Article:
Blair Andrews examines the running back workloads for the most contentious NFC backfields ahead of Week 14. Every fantasy team can use a breakout RB, whether their owners drafted them as Zero-RB squads or not. The Zero RB Watch List helps to find these breakout stars before they hit. But it also helps you understand which of the high-profile backs you should be buying and selling based on workload shifts. We’ll use the RotoViz Screener and the NFL Stat Explorer to dive into the advanced stats for the NFC backfields where battles still rage, focusing on expected points (EP), fantasy

The Paradox of Jalen Reagor and the Problem of WR Speed: A 2020 NFL Draft Prospect Profile

The 2020 wide receiver class is famous for its glut of elite prospects, with seven different receivers expected to be first rounders, according to Grinding the Mocks. One of those outside the first round is Jalen Reagor. Yet many aspects of Reagor’s profile make him look like he deserves to be at the top of the rankings. Is it possible to be sleeping on a player who will probably garner a top-40 pick? Should the red flags in Reagor’s profile push his draft stock down further? Jalen Reagor Is Both the Most and the Least Productive Top WR By some accounts,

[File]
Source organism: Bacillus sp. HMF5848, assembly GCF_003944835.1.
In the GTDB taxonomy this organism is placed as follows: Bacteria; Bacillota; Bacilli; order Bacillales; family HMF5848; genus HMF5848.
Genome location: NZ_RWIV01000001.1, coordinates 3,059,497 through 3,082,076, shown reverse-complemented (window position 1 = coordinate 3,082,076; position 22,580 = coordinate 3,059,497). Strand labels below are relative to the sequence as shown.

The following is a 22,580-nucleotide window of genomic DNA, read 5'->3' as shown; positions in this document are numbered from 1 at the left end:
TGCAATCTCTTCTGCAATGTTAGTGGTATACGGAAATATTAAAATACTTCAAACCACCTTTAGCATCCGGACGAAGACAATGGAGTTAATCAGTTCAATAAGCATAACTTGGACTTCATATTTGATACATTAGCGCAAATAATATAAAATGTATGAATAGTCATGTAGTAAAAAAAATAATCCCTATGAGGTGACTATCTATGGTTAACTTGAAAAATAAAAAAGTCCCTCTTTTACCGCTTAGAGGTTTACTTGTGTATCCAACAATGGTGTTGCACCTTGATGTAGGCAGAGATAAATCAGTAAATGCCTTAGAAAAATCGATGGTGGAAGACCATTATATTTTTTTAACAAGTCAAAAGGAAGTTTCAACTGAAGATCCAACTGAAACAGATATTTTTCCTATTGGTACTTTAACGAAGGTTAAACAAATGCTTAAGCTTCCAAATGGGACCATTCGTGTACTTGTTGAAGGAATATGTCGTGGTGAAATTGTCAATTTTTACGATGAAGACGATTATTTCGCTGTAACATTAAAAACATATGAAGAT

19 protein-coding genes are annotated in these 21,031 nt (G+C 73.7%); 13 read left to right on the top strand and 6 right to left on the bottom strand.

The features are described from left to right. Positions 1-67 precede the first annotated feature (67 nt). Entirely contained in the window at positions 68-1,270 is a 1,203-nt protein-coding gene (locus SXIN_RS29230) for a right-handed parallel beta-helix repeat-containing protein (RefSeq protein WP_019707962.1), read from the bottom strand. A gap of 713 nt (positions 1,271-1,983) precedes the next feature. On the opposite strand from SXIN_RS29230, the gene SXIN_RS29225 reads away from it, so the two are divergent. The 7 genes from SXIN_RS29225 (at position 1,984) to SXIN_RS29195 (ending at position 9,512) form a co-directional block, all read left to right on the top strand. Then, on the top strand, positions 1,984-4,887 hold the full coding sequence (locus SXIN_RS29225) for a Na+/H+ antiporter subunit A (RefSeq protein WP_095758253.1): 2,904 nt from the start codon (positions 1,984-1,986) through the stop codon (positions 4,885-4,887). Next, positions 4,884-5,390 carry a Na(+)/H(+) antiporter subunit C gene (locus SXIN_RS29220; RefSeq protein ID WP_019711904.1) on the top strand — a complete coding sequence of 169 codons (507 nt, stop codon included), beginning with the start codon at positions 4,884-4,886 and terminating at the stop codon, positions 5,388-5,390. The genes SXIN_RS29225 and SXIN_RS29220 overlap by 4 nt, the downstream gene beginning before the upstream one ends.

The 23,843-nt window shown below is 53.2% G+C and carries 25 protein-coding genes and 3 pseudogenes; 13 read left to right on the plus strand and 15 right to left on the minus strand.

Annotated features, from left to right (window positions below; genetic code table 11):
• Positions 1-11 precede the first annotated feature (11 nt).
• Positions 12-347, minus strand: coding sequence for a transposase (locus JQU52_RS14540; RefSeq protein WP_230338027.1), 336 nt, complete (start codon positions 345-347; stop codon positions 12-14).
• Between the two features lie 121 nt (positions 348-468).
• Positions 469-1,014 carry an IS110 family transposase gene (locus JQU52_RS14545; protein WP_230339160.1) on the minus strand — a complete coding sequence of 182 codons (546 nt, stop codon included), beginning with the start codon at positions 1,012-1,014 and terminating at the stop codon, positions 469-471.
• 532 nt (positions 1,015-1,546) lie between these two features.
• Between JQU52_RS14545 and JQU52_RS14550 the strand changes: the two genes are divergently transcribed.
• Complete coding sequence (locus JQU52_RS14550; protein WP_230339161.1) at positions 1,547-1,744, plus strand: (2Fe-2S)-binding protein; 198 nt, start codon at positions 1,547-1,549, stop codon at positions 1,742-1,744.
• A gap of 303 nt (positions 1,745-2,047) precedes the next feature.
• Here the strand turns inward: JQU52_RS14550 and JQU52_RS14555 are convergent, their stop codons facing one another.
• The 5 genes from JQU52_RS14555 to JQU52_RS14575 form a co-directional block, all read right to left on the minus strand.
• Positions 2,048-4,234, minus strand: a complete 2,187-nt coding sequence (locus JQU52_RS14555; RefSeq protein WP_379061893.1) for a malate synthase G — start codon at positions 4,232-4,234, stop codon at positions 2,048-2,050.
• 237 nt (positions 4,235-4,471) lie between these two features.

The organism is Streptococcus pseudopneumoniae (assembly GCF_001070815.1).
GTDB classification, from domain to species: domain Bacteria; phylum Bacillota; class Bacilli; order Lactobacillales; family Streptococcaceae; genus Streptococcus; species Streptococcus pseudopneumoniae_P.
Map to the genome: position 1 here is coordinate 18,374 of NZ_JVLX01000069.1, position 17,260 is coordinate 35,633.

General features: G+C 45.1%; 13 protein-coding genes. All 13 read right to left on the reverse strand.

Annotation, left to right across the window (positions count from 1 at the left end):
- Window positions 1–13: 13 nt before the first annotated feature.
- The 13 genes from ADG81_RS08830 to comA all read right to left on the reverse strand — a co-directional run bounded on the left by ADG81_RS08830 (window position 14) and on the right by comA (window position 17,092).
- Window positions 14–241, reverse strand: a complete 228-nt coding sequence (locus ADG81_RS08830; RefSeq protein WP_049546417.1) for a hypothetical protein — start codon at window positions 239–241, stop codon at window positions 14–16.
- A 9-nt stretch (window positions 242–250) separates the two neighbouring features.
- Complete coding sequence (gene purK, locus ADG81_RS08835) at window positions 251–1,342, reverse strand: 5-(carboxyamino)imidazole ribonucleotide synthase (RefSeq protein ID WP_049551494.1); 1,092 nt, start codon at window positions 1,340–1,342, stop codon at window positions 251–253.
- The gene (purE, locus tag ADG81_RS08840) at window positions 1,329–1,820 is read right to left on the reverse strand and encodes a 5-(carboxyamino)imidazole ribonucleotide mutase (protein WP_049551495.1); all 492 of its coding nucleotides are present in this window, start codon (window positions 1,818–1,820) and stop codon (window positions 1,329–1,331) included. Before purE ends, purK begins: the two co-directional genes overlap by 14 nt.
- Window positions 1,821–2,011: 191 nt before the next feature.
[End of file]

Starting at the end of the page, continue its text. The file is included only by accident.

Does Hand Size Matter for Wide Receivers? The Wrong Read, No. 61

Welcome to the 61st installment of The Wrong Read. Shawn Siegele’s recent article on 2020 Freak Scores linked to some classic work by Fantasy Douche that renewed my interest in wide receiver hand size. We know, on the one hand, that production is all that matters for WRs. But on the other hand, that last sentence can’t possibly be literally true. So the question is, how do we best measure a metric’s real impact? In a surprise to no one, Henry Ruggs ran a 4.27 forty at the NFL combine. If you’re moving Ruggs up your board after he showed